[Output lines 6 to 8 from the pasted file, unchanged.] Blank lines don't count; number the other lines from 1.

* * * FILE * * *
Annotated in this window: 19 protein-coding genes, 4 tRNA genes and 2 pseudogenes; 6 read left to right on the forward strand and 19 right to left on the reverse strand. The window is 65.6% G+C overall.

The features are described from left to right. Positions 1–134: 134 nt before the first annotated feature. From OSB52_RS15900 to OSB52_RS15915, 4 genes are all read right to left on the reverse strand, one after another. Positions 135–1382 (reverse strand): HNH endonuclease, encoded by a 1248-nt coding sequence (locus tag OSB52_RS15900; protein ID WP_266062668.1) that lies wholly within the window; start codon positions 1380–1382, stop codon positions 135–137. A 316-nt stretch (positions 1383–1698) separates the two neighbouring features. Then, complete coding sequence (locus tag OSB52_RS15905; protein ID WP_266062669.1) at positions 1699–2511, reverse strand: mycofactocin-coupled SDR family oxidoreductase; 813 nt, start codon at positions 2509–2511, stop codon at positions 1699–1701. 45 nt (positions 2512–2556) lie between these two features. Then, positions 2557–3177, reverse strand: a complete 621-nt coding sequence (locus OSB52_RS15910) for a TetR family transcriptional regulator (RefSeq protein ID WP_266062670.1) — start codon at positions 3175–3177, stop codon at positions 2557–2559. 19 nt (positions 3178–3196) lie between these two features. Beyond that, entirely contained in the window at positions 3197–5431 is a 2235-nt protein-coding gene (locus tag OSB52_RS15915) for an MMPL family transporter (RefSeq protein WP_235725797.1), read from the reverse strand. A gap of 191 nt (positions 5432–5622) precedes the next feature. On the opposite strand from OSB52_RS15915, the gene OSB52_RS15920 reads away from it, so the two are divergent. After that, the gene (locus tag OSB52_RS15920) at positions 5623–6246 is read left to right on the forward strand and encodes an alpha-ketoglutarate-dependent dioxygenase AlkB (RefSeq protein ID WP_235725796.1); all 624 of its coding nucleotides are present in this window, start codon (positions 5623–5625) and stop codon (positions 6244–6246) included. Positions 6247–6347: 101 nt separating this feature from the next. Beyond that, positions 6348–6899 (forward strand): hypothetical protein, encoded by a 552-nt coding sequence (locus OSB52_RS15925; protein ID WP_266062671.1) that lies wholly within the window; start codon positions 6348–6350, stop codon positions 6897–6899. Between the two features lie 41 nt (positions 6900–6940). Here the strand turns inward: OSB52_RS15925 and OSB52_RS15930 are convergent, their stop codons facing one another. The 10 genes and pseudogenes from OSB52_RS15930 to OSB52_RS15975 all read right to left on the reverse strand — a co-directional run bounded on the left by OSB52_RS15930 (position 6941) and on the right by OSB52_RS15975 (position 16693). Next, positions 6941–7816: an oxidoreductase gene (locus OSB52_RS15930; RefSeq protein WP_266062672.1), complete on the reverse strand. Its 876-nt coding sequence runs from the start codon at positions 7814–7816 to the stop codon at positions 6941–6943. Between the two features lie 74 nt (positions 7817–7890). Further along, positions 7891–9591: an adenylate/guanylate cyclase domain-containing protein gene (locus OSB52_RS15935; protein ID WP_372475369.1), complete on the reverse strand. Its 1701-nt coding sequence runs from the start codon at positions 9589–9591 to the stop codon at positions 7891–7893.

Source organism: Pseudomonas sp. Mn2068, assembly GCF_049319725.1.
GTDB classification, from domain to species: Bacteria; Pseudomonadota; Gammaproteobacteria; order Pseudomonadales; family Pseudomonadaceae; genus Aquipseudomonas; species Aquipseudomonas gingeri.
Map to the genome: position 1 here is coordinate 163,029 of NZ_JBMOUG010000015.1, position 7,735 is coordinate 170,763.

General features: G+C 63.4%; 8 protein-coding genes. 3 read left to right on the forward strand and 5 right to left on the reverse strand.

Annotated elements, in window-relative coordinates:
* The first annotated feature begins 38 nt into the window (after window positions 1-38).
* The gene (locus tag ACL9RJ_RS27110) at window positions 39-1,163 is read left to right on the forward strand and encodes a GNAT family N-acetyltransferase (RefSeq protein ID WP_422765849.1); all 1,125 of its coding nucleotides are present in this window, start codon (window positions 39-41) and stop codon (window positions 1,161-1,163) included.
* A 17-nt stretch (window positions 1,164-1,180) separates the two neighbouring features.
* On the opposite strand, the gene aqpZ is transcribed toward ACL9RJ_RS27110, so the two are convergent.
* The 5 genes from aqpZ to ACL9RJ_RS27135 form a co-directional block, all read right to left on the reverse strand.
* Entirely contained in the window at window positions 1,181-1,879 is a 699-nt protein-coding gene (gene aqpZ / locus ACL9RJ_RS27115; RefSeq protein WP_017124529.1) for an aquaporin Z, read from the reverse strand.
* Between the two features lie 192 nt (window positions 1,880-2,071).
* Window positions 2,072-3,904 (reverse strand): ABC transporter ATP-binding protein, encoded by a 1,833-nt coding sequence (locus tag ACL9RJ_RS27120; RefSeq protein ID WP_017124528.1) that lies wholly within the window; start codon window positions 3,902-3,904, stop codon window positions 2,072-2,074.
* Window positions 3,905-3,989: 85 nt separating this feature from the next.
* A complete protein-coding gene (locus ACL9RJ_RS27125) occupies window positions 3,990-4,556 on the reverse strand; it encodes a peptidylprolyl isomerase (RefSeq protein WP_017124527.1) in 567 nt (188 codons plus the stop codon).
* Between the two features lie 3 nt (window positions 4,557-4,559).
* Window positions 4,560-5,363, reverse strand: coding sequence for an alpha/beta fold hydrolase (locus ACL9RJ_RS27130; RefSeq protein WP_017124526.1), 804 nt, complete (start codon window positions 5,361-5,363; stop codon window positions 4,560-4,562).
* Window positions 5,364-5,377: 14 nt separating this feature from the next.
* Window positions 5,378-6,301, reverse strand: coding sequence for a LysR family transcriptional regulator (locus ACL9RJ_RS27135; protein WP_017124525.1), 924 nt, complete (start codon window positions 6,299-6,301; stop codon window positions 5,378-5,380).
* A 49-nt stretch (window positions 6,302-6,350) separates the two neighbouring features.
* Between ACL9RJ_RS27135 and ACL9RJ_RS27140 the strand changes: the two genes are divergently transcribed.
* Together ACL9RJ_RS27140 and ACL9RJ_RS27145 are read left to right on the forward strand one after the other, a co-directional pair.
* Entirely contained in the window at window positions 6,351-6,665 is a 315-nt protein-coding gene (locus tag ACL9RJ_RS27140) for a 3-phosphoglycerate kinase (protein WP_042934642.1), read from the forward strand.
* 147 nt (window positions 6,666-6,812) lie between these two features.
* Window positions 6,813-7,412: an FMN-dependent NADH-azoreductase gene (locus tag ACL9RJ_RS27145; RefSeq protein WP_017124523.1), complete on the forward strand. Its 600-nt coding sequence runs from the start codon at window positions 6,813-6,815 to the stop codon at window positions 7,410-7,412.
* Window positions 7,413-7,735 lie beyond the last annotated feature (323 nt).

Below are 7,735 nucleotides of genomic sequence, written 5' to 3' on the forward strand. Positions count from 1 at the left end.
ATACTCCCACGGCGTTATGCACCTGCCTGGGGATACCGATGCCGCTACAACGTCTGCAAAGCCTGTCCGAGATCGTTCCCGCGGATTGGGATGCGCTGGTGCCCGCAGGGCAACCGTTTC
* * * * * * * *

General features: G+C 63.4%; 8 protein-coding genes. 3 read left to right on the forward strand and 5 right to left on the reverse strand.

Annotated elements, in window-relative coordinates:
* The first annotated feature begins 38 nt into the window (after window positions 1-38).